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Landowners and Tenants in Roman Egypt The Social Relations of Agriculture in the Oxyrhynchite Nome

Rowlandson, Jane

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ISBN 10: 019814735X / ISBN 13: 9780198147350
Editorial: Oxford University Press, USA, Bx-89, 1996
Usado Condición: Very Good Encuadernación de tapa dura
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Apollo Books
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Librería en AbeBooks desde: 6 de diciembre de 2005

Descripción

Hardcover. 8vo. Oxford University Press. 1996. 400 pgs. DJ in excellent shape, unclipped and with no tears present. No ownership marks present. Text is clean and free of marks, binding tight and solid, boards clean with no wear present. Bx-89; Oxford Classical Monographs; 8vo 8" - 9" tall; 400 pages; Oxyrhynchus in Egypt is the best documented city of the Roman Empire. This book uses the thousands of papyrus documents found there to examine how its urban landowning class derived its wealth from the rural hinterland. After an introductory chapter discussing the topography and agricultural conditions of the region, the book analyses the conditions of tenure under which land was held; the social composition of landholders (who included both men and women) and the nature of their holdings; the transmission of ownership by inheritance and sale; and finally the role of short-term leasing among methods of land management. The system of land tenure, rules of inheritance, and law of sale and lease, together with social convention formed a complex web articulating the social relationships between landowners and tenants. The papyri from Oxyrhynchus, by illustrating in detail how individuals negotiated their way throug this web, provide unparalleled insight into the character of landownership in a Roman province. N° de ref. de la librería 39778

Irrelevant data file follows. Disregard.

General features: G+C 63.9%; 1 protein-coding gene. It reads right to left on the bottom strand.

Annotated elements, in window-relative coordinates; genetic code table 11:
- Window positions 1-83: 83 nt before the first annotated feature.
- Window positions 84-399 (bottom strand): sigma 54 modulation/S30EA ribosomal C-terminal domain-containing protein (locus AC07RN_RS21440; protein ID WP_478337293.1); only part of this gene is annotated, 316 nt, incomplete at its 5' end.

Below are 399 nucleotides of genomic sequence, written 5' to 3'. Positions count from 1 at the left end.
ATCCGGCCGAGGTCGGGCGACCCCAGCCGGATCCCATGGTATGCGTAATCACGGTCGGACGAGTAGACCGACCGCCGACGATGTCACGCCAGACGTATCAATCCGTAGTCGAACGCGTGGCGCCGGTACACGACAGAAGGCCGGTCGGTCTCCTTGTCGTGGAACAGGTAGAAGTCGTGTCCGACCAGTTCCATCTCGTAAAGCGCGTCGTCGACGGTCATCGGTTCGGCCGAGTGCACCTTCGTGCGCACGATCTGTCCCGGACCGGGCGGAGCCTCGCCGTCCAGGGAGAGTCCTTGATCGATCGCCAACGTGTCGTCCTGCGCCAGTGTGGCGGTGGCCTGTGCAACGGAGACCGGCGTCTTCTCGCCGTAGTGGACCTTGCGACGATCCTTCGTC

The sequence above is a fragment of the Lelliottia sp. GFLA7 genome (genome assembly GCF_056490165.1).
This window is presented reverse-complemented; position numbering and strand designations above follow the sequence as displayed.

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Detalles bibliográficos

Título: Landowners and Tenants in Roman Egypt The ...

Editorial: Oxford University Press, USA, Bx-89

Año de publicación: 1996

Encuadernación: Hardcover

Condición del libro: Very Good

Condición de la sobrecubierta: Very Good

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Sinopsis:

Oxyrynchus in Egypt is the best documented city of the Roman empire. This book uses the thousands of papyrus documents found there to examine how its urban landowning class derived its wealth from the outlying rural lands, and the relationships they held with their tenants.

From the Back Cover:

Oxyrhynchus in Egypt is the best documented provincial city of the Roman empire. This book uses the thousands of papyrus documents found there to examine how its urban landowners derived their wealth from the rural hinterland. After an introductory chapter discussing the topography and agricultural conditions of the region, the book analyses the conditions of tenure under which land was held; the social status of landholders (who included both men and women) and the nature of their holdings; the transmission of ownership by inheritance and sale; and finally the role of short-team leasing among methods of land management. Together with social convention, the system of land tenure, rules of inheritance, and the law of sale and lease formed an immensely complex web articulating the social relationships between landowners and tenants. The papyri from Oxyrhynchus, by illustrating in detail how individuals negotiated their way through this web, provide an unparalleled insight into the character of landownership in a Roman province.

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